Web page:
Nathan Heller, The New Yorker

Nathan Heller

The New Yorker

New York, NY, United States

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Recent:
  • Unknown
Past:
  • The New Yorker
  • Vogue Magazine
  • Slate

Past articles by Nathan:

Chelsea Manning’s Wicked Beats

The WikiLeaks source preps for her first public d.j. set in fifteen years, at a club in Brooklyn, where she chats about electronic dance music (“how I survived prison”) and being more than just her Wikipedia page. → Read More

Rep. Jamie Raskin On Surviving A Double Blow of Tragedy and Finding the Strength to Lead

His highly personal memoir, Unthinkable, is out now. → Read More

What Joan Didion Saw

Nathan Heller writes about Joan Didion, who died this week at the age of eighty-seven, and whose writing and thinking captured momentous change in American life—and in her own. → Read More

Liberté, Égalité, Modernité: How Olivier Rousteing Made Balmain a Revolutionary Force in Fashion

Since taking over Balmain at the age of 25, Olivier Rousteing has completely transformed the house—and he has more still up his sleeve. Nathan Heller meets the designer set to shake up the world. → Read More

The Cost of California’s Recall Election

Disaster was averted, not cheaply for taxpayers. What comes next? → Read More

Norm Macdonald Was the Real Thing

His persona was droll, but he cared seriously, even ebulliently, about what comedy could be. → Read More

Checkpoint Charlie, but for Panda Express

A commuter spends a day navigating bureaucracy and presenting papers in San Francisco, the first major American city to require full vaccination for indoor activities. → Read More

California’s Recall Is a Blow to Democratic Change

The challenge to Governor Gavin Newsom strains election norms and institutions that are already dangerously frayed. → Read More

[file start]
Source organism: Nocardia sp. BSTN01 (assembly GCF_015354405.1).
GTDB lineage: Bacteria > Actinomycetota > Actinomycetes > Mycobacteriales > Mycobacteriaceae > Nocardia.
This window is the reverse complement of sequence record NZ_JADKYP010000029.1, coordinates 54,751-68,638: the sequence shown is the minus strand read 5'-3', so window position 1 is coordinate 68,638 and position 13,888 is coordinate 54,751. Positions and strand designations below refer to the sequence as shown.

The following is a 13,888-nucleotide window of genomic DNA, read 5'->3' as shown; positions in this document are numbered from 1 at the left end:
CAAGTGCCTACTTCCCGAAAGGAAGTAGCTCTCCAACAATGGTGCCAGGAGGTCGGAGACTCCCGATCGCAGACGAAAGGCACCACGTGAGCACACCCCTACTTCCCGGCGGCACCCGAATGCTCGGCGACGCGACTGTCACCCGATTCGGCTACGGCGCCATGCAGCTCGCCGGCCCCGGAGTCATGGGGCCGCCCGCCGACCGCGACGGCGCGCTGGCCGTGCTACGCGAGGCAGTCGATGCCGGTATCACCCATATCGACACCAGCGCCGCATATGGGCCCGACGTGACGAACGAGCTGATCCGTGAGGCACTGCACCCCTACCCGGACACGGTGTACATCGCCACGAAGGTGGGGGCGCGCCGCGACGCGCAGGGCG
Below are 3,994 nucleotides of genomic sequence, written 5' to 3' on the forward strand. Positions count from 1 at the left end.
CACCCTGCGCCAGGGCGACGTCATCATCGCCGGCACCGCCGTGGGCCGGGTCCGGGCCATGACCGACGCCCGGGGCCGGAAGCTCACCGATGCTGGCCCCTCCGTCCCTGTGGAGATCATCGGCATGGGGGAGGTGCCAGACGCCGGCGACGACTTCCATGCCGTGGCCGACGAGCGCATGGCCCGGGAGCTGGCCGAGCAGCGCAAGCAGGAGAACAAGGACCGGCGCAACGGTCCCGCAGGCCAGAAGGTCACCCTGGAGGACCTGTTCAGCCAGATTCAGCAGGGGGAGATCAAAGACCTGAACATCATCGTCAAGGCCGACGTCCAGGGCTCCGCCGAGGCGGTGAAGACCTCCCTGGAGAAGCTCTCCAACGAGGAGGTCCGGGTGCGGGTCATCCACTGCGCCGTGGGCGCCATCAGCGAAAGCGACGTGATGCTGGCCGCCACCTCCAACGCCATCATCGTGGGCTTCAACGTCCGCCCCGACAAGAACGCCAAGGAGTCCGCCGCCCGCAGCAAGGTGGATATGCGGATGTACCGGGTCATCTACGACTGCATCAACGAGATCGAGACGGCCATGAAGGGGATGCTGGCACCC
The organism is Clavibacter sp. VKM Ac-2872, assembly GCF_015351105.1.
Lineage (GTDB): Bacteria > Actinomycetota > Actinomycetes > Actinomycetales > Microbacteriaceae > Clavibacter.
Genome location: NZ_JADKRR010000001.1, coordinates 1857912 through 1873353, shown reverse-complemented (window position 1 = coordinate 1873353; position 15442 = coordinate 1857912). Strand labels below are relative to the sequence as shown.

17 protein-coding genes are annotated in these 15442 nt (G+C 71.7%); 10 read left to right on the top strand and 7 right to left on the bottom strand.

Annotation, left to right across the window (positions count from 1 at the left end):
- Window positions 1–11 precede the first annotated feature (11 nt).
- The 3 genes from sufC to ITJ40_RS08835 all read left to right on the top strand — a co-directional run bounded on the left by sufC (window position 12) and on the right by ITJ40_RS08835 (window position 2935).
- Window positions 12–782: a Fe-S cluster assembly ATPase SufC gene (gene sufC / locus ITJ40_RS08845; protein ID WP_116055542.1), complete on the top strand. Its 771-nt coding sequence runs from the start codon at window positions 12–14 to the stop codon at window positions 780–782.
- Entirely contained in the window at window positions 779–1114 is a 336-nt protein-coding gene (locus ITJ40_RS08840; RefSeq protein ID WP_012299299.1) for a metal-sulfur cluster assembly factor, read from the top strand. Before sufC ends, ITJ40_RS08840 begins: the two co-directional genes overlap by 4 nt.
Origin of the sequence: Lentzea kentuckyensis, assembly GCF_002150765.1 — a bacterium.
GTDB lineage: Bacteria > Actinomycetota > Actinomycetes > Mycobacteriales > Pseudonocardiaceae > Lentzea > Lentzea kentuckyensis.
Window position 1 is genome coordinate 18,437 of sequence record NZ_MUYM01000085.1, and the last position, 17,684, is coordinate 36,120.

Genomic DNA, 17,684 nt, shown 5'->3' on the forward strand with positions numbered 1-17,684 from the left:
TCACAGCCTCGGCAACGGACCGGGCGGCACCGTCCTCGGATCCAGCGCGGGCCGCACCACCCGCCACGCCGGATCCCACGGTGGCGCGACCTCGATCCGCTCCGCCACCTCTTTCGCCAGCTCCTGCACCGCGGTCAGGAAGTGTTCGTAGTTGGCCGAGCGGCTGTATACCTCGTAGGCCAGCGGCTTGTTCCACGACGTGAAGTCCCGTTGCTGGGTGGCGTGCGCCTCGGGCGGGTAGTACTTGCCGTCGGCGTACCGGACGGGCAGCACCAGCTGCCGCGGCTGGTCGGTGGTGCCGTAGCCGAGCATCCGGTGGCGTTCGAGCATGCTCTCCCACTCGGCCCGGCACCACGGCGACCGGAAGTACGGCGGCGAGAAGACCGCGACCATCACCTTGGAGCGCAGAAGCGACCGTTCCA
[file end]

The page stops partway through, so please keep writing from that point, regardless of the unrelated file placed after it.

What Are Magazines Good For?

Nathan Heller reports on a new exhibition, at the Grolier Club, in New York, of about two hundred magazines, from the eighteenth, nineteeth, and twentieth centuries, all of acute historical importance, including several that tell the story of Black life in America. → Read More

The San Francisco School-Renaming Debate Is Not About History

Nathan Heller writes about the recent announcement by the San Francisco Board of Education that it will rename forty-four of the city’s public schools, owing to what it deems to be problematic namesakes. → Read More

You Praised Hitler in a Speech? How to Avoid Those “Oops” Moments

Shouts & Murmurs by Nathan Heller: Tips for the congresswoman Mary Miller and anyone who might drop an accidental “Sieg heil!” on the lecture circuit. → Read More

What We Get Wrong About Joan Didion

She’s been canonized for impeccable style, but, Nathan Heller writes, Didion’s real insights were about what holds society together, or tears it apart. → Read More

Joe Biden’s Contest with His Words

Nathan Heller writes about Joe Biden’s performance during the first Presidential debate and why stutterers who gain fluency never lose awareness of their speech. → Read More

Turn On, Tune In, Get Well

New York is getting its first psychedelic-medicine center, with the help of a startup called MindMed, which develops hallucinogens to treat mental illness and addiction, and is funding an institute at N.Y.U. Langone Medical Center. → Read More

Is Fashion Ahead of Facial Recognition?

The face is the new fingerprint, a key to open doors and a trace of paths that we can’t expunge. Nathan Heller surveys our surveillance state. → Read More

Crown Jewel: How Olivia Colman Is Reinventing Superstardom

Heartfelt, genuine, and ferociously talented, Oscar winner Olivia Colman is an actress for the people, even when she’s playing a queen. → Read More

Was the Automotive Era a Terrible Mistake?

For a century, we’ve loved our cars. They haven’t loved us back. → Read More

The Hidden Cost of GoFundMe Health Care

When patients turn to crowdfunding for medical costs, whoever has the most heartrending story wins. → Read More

The Podcasts I’ll Be Relaxing to This Summer

I want voices that sound like the voices of every Ritalin-addled Yale history major who now works at the Park Slope Food Co-op, and I want them deep in my ears all the time. → Read More

“The Last Black Man in San Francisco” and the Fear of Being Erased

The film captures the experience of displacement, of travelling among spheres in which you have increasingly little say or stake and trying to blend in. → Read More